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machine filer

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  • machine filer

    I just built a machine filer from the castings supplied from Metal Lathe Accessories.

    I am pleased with his castings and happy with the finished product.

    Now I need to find file for it. Just talked to Grobet File company and ordered the last of theirs.(He had to look in the 1989 catalog to find a listing)

    So does anybody know of a new source?

    They are called type A files or machine files. They cut on the pull stroke.

  • #3
    The instructions with the kit are to break off files and grind their ends down. Then,JB Weld them into a brass sleeve to fit the machine. Since machine files are VERY expensive I'd make my own.

    DON'T use Mexican made Nicholsons. I tested a pack and they are soft as mild steel to a depth of nearly 1/32". The Mexicans aren't keeping them from decarbing,and Cooper Tools is impossible to communicate with.

    Believe it or not,I bought some files from Harbor Freight that are fully hardened,and not that bad.

    Make sure your files cut on the down stroke. I use coarse files for nearly all my filing machine work as they don't clog so easily in a machine.
    Last edited by gwilson; 07-17-2012, 04:22 PM.


    • #4
      Thanks Arthur for the links. I have been digging around a bit myself to see what is out there filewise as will need some soon.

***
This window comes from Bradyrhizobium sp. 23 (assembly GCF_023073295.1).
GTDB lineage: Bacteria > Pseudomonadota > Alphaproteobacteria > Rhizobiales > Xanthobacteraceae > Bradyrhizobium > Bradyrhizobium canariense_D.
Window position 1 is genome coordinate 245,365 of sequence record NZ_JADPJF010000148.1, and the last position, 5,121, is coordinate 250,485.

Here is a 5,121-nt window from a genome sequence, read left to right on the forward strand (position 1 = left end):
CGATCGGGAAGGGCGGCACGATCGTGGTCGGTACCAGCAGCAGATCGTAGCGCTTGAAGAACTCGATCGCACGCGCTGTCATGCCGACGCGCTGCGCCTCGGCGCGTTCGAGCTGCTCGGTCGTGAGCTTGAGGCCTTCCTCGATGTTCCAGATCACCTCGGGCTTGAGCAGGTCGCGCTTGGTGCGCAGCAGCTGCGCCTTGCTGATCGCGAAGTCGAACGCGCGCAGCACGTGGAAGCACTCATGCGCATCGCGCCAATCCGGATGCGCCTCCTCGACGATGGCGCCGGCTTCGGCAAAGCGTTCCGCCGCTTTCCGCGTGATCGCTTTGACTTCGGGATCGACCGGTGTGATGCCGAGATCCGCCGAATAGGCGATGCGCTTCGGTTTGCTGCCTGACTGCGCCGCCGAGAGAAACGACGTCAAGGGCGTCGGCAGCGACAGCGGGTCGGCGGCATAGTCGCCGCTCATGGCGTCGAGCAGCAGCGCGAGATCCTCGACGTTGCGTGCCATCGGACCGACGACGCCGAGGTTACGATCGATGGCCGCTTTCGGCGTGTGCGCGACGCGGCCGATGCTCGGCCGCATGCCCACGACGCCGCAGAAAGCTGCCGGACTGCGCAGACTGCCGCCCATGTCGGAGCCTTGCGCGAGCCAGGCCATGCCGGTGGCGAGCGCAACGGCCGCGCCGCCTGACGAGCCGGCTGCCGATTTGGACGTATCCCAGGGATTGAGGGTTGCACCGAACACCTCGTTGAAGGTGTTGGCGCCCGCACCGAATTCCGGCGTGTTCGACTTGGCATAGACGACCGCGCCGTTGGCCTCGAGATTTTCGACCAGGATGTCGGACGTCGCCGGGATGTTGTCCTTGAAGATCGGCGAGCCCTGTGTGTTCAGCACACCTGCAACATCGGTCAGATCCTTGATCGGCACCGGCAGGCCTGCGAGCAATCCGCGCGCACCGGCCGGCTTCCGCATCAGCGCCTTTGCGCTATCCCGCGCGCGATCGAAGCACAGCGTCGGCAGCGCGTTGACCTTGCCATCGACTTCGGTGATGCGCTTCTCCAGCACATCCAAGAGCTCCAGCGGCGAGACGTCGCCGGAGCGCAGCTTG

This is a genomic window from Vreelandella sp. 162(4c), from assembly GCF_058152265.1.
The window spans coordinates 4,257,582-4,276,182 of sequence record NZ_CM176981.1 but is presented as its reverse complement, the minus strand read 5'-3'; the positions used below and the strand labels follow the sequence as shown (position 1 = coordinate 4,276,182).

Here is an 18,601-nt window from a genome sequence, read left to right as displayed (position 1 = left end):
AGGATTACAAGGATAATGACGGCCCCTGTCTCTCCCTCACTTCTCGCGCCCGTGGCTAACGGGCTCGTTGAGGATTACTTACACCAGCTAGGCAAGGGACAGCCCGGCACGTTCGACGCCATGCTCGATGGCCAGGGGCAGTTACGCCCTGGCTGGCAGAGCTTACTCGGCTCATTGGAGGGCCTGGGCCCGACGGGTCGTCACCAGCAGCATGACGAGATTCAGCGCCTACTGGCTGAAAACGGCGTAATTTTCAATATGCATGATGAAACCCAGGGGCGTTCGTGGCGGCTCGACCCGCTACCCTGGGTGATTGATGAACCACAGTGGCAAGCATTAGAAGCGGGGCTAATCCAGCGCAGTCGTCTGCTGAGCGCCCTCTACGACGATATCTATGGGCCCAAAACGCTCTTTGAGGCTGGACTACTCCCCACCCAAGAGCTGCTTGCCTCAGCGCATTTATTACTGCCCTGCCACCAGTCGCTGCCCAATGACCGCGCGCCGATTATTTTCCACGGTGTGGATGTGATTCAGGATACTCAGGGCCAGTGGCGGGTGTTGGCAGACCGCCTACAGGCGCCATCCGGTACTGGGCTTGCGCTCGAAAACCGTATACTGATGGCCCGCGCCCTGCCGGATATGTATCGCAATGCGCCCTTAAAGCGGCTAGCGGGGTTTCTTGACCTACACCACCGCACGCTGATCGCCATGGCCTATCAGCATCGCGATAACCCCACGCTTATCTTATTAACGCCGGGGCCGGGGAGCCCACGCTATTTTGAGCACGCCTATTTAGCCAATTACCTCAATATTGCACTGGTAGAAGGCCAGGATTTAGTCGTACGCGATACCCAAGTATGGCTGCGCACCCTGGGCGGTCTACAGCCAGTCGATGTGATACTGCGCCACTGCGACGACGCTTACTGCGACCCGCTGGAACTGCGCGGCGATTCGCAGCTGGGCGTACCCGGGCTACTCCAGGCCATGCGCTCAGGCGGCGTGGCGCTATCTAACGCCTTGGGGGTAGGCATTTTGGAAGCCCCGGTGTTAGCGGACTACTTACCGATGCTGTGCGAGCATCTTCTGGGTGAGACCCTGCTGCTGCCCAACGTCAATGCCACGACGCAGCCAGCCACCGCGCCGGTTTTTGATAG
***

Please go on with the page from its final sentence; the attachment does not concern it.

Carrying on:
Last Xmas gave myself a present when this machine came up for auction at an engineering company that was closing down.

      Described as an "EH Jones No. 13" and being 2 hours away it was bought sight unseen. On inspection it was found to be covered in many years of repainting; there was lotsa lotsa lotsa paint. Some of the drive elements were very much the original and very much in need of a restore. It was also not obvious to me just how it worked. Yes I could see that when the motor went round that the arm went up'n'down but there was an air pump at the back and other leavers and stuff inside that did not look fully functional etc. Anyways decided best to do a bit of a tear down to establish just what made it tick; plus how to lubricate it and to tidy it up some.

      The table tilt mechanims etc etc were as if "never been used" condition.

      Good news was the gearbox was in very usable condition. It had been very nicely "repaired" at some point; though (what I think is) the dynamic stroke cycle thingy has been disabled. To me the gearbox internals are a very cleaver design.

      There is also a "stop motor and adjust the stroke cycle" thingy which is still very functional. All was just so perfect and tight within the gearbox sliding parts that I am very confident of a good outcome.

      PS: I offer only marginal apologies for injecting this into the thread; and for the tool gloat

      PS PS: I would appreciate input from those who would care to enlighten me as to the correct terminology for the various parts and actions etc.